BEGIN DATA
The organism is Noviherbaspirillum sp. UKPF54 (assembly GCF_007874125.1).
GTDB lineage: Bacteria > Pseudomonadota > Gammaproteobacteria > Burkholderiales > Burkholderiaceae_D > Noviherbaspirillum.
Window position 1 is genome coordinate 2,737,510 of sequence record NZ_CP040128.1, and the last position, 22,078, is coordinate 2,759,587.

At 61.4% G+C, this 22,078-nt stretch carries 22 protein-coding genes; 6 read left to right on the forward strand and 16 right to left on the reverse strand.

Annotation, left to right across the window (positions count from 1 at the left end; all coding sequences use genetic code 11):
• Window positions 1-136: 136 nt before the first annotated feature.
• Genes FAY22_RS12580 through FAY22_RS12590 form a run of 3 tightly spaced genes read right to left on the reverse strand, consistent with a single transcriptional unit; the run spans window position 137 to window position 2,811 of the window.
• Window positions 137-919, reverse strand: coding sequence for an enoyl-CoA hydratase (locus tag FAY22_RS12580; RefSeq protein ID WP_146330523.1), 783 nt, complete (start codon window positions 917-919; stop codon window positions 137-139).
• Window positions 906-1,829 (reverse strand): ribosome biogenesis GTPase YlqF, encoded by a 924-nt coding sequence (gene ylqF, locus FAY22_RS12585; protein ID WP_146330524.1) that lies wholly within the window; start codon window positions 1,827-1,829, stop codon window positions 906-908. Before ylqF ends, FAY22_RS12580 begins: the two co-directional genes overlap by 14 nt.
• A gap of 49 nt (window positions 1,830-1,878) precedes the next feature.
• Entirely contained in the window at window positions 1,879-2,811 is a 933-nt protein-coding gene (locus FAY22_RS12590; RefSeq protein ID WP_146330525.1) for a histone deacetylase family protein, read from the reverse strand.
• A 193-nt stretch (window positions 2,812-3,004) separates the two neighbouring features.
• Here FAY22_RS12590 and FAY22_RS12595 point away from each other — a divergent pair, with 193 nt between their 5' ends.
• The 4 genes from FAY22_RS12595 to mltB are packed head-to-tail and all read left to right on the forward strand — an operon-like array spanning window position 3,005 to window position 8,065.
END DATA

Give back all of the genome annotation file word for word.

The organism is Noviherbaspirillum sp. UKPF54 (assembly GCF_007874125.1).
GTDB lineage: Bacteria > Pseudomonadota > Gammaproteobacteria > Burkholderiales > Burkholderiaceae_D > Noviherbaspirillum.
Window position 1 is genome coordinate 2,737,510 of sequence record NZ_CP040128.1, and the last position, 22,078, is coordinate 2,759,587.

At 61.4% G+C, this 22,078-nt stretch carries 22 protein-coding genes; 6 read left to right on the forward strand and 16 right to left on the reverse strand.

Annotation, left to right across the window (positions count from 1 at the left end; all coding sequences use genetic code 11):
• Window positions 1-136: 136 nt before the first annotated feature.
• Genes FAY22_RS12580 through FAY22_RS12590 form a run of 3 tightly spaced genes read right to left on the reverse strand, consistent with a single transcriptional unit; the run spans window position 137 to window position 2,811 of the window.
• Window positions 137-919, reverse strand: coding sequence for an enoyl-CoA hydratase (locus tag FAY22_RS12580; RefSeq protein ID WP_146330523.1), 783 nt, complete (start codon window positions 917-919; stop codon window positions 137-139).
• Window positions 906-1,829 (reverse strand): ribosome biogenesis GTPase YlqF, encoded by a 924-nt coding sequence (gene ylqF, locus FAY22_RS12585; protein ID WP_146330524.1) that lies wholly within the window; start codon window positions 1,827-1,829, stop codon window positions 906-908. Before ylqF ends, FAY22_RS12580 begins: the two co-directional genes overlap by 14 nt.
• A gap of 49 nt (window positions 1,830-1,878) precedes the next feature.
• Entirely contained in the window at window positions 1,879-2,811 is a 933-nt protein-coding gene (locus FAY22_RS12590; RefSeq protein ID WP_146330525.1) for a histone deacetylase family protein, read from the reverse strand.
• A 193-nt stretch (window positions 2,812-3,004) separates the two neighbouring features.
• Here FAY22_RS12590 and FAY22_RS12595 point away from each other — a divergent pair, with 193 nt between their 5' ends.
• The 4 genes from FAY22_RS12595 to mltB are packed head-to-tail and all read left to right on the forward strand — an operon-like array spanning window position 3,005 to window position 8,065.